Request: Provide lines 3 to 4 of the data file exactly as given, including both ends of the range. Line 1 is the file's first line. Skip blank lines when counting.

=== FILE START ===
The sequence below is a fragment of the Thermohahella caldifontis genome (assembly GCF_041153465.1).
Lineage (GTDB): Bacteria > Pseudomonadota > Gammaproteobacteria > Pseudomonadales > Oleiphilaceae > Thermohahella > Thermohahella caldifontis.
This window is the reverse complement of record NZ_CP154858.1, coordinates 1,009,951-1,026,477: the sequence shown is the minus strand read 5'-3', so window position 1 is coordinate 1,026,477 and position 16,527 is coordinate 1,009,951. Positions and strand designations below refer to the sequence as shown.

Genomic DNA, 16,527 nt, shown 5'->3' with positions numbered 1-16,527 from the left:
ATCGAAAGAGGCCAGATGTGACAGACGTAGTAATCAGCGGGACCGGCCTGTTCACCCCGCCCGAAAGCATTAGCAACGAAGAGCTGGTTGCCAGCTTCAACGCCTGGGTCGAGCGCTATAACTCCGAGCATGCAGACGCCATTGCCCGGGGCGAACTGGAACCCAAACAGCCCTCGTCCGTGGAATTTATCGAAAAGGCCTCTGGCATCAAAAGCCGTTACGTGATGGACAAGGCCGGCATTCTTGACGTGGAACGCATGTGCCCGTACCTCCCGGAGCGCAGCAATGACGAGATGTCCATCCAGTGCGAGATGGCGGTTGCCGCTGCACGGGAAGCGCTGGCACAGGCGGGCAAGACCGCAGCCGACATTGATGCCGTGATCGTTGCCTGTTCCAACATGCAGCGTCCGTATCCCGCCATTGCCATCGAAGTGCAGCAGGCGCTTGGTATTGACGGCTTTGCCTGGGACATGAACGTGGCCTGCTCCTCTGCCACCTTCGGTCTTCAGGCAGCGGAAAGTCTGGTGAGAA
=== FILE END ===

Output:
This window is the reverse complement of record NZ_CP154858.1, coordinates 1,009,951-1,026,477: the sequence shown is the minus strand read 5'-3', so window position 1 is coordinate 1,026,477 and position 16,527 is coordinate 1,009,951. Positions and strand designations below refer to the sequence as shown.

Genomic DNA, 16,527 nt, shown 5'->3' with positions numbered 1-16,527 from the left: